Members of the Tiny House Warriors in British Columbia say they were victims of racism and excessive force by the RCMP.
Police, however, say they charged two activists after videos of an interaction were posted online.
“I would encourage you to review it as it provides some indication as to why we were called in to investigate,” said RCMP Cpl. Jesse O’Donaghey.
The charges were laid in connection to two separate incidents in the North Thompson River area of northern B.C.
That’s where Tiny House has been camped out – near Blue River since 2018 – in an effort to stop construction of the Trans Mountain oil pipeline expansion project they say is unwelcome on their unceded Secwepemc territory.
In snippets of video shared on various social media sites, Tiny House member Mayuk Manuel is seen confronting employees of a company connected to the pipeline expansion in Clearwater.
WATCH: Kanahus Manuel talks about her arrest
The Sept. 30 video is credited to her twin sister Kanahus Manuel in online posts.
“Oh, this guy, this white honky is your backup, huh?” a female voice is heard saying to a male and female worker near Clearwater.
“That rapist is your backup, huh?”
The male worker, who doesn’t respond, has a small camera attached to the top of his hard hat.
“You’re going to have so much bad karma from what you’re doing to our river,” Mayuk is filmed saying as she nears the worker.
“And we know where your kids go to school,” she adds while pointing a finger at him.
Following a second incident on Oct. 19, Kanahus alleges police officers broke her wrist during a violent arrest.
She has since posted photos of herself wearing a purple cast on her right arm.
She says police also denied her a phone call to her lawyer.
“They were up near Valemount, B.C., where they have two camps,” explained her lawyer Joe Killoran in a telephone interview with APTN.
“They were saying, ‘No consent, no Secwépemc consent, no treaty, this is our territory.’”
RCMP said Kanahus was “unco-operative during arrest.”
They say she was assessed by emergency personnel, taken to two hospitals, and “cleared for custody with no noted injuries.”
They said an in-custody injury would have triggered an automatic investigation by an outside agency, and that hasn’t happened.
The arrests were filmed by RCMP but they declined to provide the video to APTN.
“We did fully capture our actions on video and we are unable to release that video as it is in the investigative package that will disclosed as part of the judicial process,” O’Donaghey said in an email.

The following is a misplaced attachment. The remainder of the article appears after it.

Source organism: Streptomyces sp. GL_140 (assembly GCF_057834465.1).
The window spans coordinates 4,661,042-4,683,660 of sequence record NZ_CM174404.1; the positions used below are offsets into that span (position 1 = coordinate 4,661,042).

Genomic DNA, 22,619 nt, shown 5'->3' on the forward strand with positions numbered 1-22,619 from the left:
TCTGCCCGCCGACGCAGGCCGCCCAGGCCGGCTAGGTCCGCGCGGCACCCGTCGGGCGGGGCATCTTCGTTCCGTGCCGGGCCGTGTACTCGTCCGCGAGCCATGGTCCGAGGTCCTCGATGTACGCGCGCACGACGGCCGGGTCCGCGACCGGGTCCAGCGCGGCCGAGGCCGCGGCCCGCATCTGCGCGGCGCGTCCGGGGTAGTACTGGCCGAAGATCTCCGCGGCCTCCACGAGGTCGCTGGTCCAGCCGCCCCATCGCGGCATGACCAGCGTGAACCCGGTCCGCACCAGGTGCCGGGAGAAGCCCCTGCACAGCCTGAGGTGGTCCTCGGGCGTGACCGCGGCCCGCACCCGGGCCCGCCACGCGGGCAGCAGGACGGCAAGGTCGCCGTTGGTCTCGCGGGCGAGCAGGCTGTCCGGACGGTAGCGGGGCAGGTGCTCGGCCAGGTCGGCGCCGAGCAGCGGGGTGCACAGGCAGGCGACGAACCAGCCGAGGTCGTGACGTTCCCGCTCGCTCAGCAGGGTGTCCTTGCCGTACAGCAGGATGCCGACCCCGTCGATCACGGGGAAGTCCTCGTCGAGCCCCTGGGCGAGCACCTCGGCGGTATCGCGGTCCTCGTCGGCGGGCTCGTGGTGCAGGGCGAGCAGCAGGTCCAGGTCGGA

He noted Kanuhus, who was arrested alongside her brother-in-law Isha Jules, can file an official complaint.
Killoran said he drove to Clearwater where he was kept waiting several hours to see his client by police who cited a staffing shortage.
Killoran said when the officer finally called back, he was told they had Kanahus in an ambulance and were taking her to Kamloops hospital.
“It seems to me that the police obstructed or behaved in an evasive or obstructive way the entire time,” Killoran said, noting he never did see his client.
“I can’t overstate how unusual it is for somebody to be detained for so long… considering the gravity of their charges and their (lack of) record.”
He speculated police held onto his clients, who were arrested on a Saturday, “so they can stay in cells until Monday.”
WATCH: Video posted on social media by Kanahus Manuel
In other video posted online from the Sept. 30 incident, Mayuk points to a young woman and identifies her as an Indigenous employee “that are being hired violating our human rights, as well.”
The woman holds a clipboard in front of her face so as not to be seen on camera.
Mayuk also says, “Journalist, get out of my face” although it is unclear who she is speaking to.
At one point the male employee – citing “personal safety” – moves in to direct the unidentified camera operator away from filming the female employee’s face, which upsets Mayuk.
“Our people – the safety of the Secwepemc Nation – is at hand,” she says loudly.
“Your hands have blood on them!”
At this point, the male employee is seen filming using his own video camera. He is standing in front of the female employee.
“You’re using that piss-poor Indian woman that needs money,” Mayuk adds as she backs away from the scene.
The Tiny House Warriors have established a village in Blue River, B.C. (APTN file).
RCMP say the incident remains under investigation and more charges are possible.
They deny they used excessive force and injured Kanahus.
“We are ready to provide what we have to the courts to ensure a full accounting of our actions, which don’t align to the allegations,” O’Donaghey said.
Kanahus and Jules were released on bail on Oct. 21 after appearing in Kamloops court with various conditions, their lawyer said.
“What’s sort of been apparent to me throughout is the way normal activities undertaken by Indigenous woman are painted as terrifying,” added Killoran of the way police treated his clients.
“This police officer was acting as though they were laying siege.”
Killoran also alleged police believe Kanahus was “faking” her injury.
The company declined to comment as the matter is before the courts.